1. Separate taps for cold and hot water

I’m still not quite convinced of the benefit of having a very cold and a very hot tap rather than one adjustable tap – but I’ve become very skilled at levelling water temperature in my hands and exploiting that perfect moment a few seconds after turning on the hot tap before it turns boiling hot to quickly wash my face or wash up a cup.

2. Pub culture

Ordering at the bar, standing around chatting to random people, local brews … I really fell in love with British pub culture when I first arrived. And I still think the way people socialise after work or on the weekends is one of Britain’s greatest charms. If you’re new in the country, British pubs are great places to meet people and make friends whilst trying one of the local ales. (NB: Most ales have no fizz or foam, but they’re still worth trying)

3. Carpets in the bathroom

Have you ever heard of the “schwäbische Hausfrau” (Swabian housewife)? Lets say they like to have things clean and a lot of Germans carry a mini-schwäbische Hausfrau within them – that’s just part of who we are. I guess the slight worry about fixed carpets in the bathroom is: you can’t pick them up and throw them in the washing machine. They are comfy though and so soft on your feet :)! Read this excellent Guardian feature for further info about the schwäbische Hausfrau.

4. Apologising

There’s a lot of apologising in Britain, for example when you sneeze, when someone else steps on your foot, when you haven’t offered visitors a cup of tea within a few minutes of arrival. This took me a little time to get on top of when I first arrived. But I think I’ve mastered the art and starting a question with “Sorry,…” comes quite natural to me now.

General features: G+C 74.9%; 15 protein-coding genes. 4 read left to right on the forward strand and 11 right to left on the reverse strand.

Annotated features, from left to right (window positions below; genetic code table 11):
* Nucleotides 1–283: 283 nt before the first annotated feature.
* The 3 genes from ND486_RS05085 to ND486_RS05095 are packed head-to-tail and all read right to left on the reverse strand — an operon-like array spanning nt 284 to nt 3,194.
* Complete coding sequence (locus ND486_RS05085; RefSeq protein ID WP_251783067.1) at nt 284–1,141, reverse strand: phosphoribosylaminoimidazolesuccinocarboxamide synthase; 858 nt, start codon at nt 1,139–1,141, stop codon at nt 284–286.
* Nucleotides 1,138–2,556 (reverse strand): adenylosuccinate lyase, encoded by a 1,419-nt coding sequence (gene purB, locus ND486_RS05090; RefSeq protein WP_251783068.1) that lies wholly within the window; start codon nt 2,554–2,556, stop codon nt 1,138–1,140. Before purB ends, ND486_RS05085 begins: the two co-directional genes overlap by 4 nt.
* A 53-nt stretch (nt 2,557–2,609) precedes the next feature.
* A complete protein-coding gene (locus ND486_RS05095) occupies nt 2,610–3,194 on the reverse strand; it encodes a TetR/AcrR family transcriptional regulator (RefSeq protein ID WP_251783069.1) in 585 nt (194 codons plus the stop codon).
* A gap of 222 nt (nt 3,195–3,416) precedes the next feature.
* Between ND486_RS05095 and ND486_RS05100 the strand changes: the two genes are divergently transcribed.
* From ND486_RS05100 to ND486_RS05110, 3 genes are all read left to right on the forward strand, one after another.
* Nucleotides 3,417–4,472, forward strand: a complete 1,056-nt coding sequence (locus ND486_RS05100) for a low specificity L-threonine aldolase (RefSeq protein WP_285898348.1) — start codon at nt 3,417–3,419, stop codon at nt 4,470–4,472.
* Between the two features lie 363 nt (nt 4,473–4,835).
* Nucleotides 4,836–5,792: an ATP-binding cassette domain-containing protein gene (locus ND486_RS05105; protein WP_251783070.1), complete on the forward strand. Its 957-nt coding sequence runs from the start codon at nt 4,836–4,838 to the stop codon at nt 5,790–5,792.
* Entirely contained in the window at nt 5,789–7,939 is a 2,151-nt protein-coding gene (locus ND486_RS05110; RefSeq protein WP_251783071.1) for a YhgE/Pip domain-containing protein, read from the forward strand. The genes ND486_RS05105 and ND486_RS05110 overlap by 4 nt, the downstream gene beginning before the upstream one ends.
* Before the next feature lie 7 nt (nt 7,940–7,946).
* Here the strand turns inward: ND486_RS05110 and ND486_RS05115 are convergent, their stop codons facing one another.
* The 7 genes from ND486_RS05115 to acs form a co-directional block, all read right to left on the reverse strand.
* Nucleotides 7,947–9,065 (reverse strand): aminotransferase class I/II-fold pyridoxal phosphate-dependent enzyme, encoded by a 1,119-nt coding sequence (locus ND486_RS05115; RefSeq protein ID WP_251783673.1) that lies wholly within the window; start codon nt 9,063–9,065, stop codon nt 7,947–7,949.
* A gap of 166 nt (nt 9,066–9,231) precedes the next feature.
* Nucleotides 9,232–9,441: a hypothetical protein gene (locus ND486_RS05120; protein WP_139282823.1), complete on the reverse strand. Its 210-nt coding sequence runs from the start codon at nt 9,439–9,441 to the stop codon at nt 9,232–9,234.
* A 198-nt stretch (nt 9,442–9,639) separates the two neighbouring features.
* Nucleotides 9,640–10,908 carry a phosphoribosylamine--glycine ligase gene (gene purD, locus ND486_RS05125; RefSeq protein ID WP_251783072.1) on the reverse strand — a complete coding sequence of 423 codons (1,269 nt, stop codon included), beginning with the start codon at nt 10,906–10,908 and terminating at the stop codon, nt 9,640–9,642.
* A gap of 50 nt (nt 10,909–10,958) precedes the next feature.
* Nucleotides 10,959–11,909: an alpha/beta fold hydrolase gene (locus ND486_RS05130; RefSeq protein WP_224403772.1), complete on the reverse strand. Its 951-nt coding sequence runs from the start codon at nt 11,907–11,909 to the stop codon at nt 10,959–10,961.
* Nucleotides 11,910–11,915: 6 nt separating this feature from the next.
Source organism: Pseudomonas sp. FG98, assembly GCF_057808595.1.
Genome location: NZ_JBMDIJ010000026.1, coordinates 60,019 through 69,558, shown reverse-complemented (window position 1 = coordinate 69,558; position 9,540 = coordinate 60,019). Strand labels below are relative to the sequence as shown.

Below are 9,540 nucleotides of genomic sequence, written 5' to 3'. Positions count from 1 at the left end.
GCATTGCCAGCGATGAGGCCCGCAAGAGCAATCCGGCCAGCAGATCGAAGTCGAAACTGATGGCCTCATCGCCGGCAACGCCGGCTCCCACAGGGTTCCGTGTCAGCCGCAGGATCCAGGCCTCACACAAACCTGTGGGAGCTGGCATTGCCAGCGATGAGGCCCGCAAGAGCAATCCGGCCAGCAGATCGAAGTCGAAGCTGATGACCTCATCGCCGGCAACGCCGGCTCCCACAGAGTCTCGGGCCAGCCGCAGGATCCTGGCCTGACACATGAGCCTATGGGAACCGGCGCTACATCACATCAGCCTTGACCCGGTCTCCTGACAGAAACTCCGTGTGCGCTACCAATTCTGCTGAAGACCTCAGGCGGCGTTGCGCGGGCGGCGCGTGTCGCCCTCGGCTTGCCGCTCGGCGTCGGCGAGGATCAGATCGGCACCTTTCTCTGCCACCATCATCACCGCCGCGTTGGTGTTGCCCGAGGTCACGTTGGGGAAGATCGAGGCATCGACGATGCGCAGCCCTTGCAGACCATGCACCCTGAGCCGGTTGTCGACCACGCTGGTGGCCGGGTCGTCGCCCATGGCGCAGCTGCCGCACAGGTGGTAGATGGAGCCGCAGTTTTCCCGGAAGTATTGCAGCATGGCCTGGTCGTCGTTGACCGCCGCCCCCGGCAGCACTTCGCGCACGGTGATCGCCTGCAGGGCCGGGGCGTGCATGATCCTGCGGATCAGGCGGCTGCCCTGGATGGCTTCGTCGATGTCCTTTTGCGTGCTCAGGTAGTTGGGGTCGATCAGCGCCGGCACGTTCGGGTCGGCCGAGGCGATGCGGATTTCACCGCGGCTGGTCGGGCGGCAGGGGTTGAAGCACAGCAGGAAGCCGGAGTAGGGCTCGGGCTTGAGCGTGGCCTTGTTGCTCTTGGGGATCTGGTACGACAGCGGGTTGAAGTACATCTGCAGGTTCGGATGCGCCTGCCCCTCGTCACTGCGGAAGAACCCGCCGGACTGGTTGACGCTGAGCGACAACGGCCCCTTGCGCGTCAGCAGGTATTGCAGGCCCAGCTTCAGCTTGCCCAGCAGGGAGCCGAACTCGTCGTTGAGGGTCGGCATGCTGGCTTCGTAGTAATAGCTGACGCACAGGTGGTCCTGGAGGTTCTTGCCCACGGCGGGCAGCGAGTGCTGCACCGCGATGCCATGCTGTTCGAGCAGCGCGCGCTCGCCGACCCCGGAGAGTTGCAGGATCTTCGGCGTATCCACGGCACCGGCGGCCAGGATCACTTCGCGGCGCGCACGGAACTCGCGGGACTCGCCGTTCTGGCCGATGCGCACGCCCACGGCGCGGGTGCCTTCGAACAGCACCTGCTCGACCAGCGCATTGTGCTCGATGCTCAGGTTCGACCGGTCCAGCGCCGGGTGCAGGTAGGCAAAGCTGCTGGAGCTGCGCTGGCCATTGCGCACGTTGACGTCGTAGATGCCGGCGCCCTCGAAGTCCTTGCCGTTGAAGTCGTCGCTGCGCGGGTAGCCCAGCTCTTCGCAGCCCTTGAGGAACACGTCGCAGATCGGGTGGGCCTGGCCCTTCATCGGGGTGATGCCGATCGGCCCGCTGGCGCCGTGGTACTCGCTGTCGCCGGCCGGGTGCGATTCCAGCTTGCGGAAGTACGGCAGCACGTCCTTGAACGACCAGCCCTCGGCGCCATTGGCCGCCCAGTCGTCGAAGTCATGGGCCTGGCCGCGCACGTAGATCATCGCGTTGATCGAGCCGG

5. “How are you” instead of “Hello”

This one is quite interesting because it really illustrates one of the cultural differences between Britain and Germany. Germans can be quite “straight to the point” and when asked how we are, we like to give an honest, sometimes more or less elaborate answer. In Britain “How are you” is more of a “Hello” and the conversation often needs to unfold further to get to the nitty gritty.

Growing up with parents from both countries (British dad, German mum) I feel so thankful to have an insight into both of these fascinating cultures and love using translation (literally and culturally) as a bridge between the two. If you have any comments or would like to talk culture or translation with us, please get in touch.